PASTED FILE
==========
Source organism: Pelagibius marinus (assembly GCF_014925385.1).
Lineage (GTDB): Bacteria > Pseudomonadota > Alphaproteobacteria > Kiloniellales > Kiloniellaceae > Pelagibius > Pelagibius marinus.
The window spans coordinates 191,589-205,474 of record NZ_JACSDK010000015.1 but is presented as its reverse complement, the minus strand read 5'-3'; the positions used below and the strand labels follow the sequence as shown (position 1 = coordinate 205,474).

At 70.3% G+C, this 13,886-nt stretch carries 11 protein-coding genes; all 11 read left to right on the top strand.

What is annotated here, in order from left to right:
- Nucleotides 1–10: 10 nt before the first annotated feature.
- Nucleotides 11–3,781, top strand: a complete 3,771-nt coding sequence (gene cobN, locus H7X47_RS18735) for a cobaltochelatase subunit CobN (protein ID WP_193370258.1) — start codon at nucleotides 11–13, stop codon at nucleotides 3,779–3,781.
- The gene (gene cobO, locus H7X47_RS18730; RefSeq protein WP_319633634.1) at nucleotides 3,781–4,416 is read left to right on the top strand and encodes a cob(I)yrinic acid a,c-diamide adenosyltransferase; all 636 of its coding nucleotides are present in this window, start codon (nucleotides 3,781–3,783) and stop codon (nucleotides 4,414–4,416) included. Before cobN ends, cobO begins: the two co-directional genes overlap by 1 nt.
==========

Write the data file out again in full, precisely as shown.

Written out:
Source organism: Pelagibius marinus (assembly GCF_014925385.1).
Lineage (GTDB): Bacteria > Pseudomonadota > Alphaproteobacteria > Kiloniellales > Kiloniellaceae > Pelagibius > Pelagibius marinus.
The window spans coordinates 191,589-205,474 of record NZ_JACSDK010000015.1 but is presented as its reverse complement, the minus strand read 5'-3'; the positions used below and the strand labels follow the sequence as shown (position 1 = coordinate 205,474).

At 70.3% G+C, this 13,886-nt stretch carries 11 protein-coding genes; all 11 read left to right on the top strand.

What is annotated here, in order from left to right:
- Nucleotides 1–10: 10 nt before the first annotated feature.
- Nucleotides 11–3,781, top strand: a complete 3,771-nt coding sequence (gene cobN, locus H7X47_RS18735) for a cobaltochelatase subunit CobN (protein ID WP_193370258.1) — start codon at nucleotides 11–13, stop codon at nucleotides 3,779–3,781.
- The gene (gene cobO, locus H7X47_RS18730; RefSeq protein WP_319633634.1) at nucleotides 3,781–4,416 is read left to right on the top strand and encodes a cob(I)yrinic acid a,c-diamide adenosyltransferase; all 636 of its coding nucleotides are present in this window, start codon (nucleotides 3,781–3,783) and stop codon (nucleotides 4,414–4,416) included. Before cobN ends, cobO begins: the two co-directional genes overlap by 1 nt.